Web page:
People know the rich don’t care whether they live or die.
People know the rich don’t care whether they live or die.
The term “neoliberalism” has become super popular in the past couple of years, so I suppose a backlash against its heavy use was inevitable. Many months back, Jonathan Chait wrote a piece for NYMag bemoaning its prevalence as the left’s favorite insult. Then, of course, there was Cornel West “calling out” Ta-Nehisi Coates as “representing the neoliberal face of black activism,” which some found problematic and lead Vox (whom I, as a disclaimer, consider to be neoliberal shills) to repost Mike Konczal’s explanation for the term’s importance. Other defenders of the term had snarkier takes, and I would go ahead and include myself in this.
So I guess you can say it’s a term that I like and will continue to use as often as possible, even when 99% of the rest of my ingroup is looking in another direction. Case in point, the recent school shooting in Parkwood, Florida, or spree killings in general for that matter. It’s become an unspoken assumption that when people say we need to “do something” to stop these mass shootings, they mean that what we need to do is ban guns. A few people might chime in about mental health, but mostly it’s about guns, and while I’m all for a ban, the fact of the matter is that almost two dozen school children being massacred at Sandy Hook in 2012 did not move the needle an inch on this. In fact, as the shootings continue and the body count rises, one can even argue that we have regressed with the Republican surge into control of the Senate. That tells me that banning guns is not a useful tactic, at least for now.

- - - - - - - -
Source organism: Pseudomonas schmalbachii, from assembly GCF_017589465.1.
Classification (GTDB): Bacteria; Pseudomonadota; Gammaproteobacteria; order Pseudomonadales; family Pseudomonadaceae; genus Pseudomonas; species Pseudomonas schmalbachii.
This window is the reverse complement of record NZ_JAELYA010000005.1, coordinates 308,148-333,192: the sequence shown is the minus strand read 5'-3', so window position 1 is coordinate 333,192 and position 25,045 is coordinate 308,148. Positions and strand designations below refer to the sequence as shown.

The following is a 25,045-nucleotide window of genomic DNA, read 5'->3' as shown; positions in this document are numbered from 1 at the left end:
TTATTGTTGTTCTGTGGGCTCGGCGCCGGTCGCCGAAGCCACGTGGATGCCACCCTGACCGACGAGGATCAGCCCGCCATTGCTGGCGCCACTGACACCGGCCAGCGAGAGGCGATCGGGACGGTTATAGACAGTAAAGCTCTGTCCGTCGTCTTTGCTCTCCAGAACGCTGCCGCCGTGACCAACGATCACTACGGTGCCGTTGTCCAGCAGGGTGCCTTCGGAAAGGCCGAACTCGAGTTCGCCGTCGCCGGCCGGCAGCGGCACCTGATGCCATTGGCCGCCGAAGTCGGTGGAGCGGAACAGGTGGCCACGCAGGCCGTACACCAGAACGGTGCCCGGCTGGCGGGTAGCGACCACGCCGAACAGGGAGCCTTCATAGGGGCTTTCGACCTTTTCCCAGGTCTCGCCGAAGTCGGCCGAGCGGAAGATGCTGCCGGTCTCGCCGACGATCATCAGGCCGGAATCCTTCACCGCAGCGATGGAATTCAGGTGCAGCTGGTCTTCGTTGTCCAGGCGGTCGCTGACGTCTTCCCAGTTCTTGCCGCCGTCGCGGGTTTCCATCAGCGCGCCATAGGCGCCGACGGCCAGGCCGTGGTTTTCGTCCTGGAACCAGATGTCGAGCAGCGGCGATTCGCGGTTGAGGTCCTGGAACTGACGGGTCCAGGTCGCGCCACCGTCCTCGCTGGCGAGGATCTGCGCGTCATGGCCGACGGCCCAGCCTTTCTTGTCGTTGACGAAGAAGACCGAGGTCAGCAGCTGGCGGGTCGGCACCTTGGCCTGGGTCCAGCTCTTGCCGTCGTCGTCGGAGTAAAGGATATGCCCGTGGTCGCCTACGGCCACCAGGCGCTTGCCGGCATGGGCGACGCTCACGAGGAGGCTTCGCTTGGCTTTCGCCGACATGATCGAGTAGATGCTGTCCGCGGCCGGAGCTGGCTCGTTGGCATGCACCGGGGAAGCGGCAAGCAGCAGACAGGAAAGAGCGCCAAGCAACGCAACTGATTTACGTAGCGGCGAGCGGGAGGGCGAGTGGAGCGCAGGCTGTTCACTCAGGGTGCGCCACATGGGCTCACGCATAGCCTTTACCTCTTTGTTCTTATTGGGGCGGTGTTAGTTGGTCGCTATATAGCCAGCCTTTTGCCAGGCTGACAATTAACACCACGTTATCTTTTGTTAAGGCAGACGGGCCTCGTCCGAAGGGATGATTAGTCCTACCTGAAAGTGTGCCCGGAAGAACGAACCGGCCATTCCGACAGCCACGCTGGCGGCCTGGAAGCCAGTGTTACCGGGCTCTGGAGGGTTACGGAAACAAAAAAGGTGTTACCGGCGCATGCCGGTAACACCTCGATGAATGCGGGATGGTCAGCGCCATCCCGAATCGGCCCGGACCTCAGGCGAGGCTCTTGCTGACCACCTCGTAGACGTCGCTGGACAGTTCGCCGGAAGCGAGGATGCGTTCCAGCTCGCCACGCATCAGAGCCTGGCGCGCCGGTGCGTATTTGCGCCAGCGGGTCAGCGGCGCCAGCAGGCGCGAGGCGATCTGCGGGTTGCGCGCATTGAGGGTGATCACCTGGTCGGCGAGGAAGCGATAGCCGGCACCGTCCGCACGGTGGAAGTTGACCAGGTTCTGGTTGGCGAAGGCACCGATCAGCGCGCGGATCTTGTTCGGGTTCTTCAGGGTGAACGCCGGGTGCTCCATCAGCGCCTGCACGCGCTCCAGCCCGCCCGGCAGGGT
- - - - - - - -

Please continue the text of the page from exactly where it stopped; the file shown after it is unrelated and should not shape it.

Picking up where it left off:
So where exactly does that leave us? Like many, I feel pretty helpless when I hear about a horrific mass killing, and like many others I no longer consider that anything can be done to stop them. So when a fellow alumni from my therapeutic boarding high school posed the question on our Facebook group, I felt inspired to tackle the issue seriously. Here is what he wrote: